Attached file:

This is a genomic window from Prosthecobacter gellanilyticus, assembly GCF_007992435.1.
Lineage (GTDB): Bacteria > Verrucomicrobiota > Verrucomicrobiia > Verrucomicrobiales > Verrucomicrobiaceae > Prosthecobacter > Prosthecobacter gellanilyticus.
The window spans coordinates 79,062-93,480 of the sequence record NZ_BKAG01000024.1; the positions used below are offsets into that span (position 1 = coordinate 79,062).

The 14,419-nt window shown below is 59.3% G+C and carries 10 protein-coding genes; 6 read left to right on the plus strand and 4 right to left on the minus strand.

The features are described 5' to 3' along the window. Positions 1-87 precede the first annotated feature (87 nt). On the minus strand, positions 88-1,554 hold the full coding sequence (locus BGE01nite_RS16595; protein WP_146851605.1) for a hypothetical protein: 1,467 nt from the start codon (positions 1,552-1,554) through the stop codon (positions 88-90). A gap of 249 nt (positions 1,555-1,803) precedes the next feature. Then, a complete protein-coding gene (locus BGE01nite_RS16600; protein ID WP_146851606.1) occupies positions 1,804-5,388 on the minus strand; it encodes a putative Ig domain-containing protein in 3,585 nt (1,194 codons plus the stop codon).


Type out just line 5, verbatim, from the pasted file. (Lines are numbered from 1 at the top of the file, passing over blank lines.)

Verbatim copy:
The features are described 5' to 3' along the window. Positions 1-87 precede the first annotated feature (87 nt). On the minus strand, positions 88-1,554 hold the full coding sequence (locus BGE01nite_RS16595; protein WP_146851605.1) for a hypothetical protein: 1,467 nt from the start codon (positions 1,552-1,554) through the stop codon (positions 88-90). A gap of 249 nt (positions 1,555-1,803) precedes the next feature. Then, a complete protein-coding gene (locus BGE01nite_RS16600; protein ID WP_146851606.1) occupies positions 1,804-5,388 on the minus strand; it encodes a putative Ig domain-containing protein in 3,585 nt (1,194 codons plus the stop codon).